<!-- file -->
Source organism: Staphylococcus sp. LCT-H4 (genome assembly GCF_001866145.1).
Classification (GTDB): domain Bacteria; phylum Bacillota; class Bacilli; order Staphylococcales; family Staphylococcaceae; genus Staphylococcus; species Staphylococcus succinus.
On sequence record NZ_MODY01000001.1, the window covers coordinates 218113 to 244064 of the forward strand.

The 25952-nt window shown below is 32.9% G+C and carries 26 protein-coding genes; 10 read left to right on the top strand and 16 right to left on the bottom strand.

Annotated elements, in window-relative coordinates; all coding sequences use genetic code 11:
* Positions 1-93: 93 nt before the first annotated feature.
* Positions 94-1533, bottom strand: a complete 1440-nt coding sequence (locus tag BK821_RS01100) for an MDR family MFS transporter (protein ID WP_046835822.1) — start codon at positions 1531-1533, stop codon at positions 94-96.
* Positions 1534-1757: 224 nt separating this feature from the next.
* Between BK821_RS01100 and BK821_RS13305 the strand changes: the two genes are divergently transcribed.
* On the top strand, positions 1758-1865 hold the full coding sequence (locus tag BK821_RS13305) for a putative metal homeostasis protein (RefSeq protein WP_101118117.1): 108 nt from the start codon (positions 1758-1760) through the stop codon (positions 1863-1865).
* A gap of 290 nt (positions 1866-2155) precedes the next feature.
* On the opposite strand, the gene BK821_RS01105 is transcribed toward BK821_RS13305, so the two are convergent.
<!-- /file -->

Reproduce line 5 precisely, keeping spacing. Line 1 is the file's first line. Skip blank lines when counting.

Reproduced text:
Annotated elements, in window-relative coordinates; all coding sequences use genetic code 11: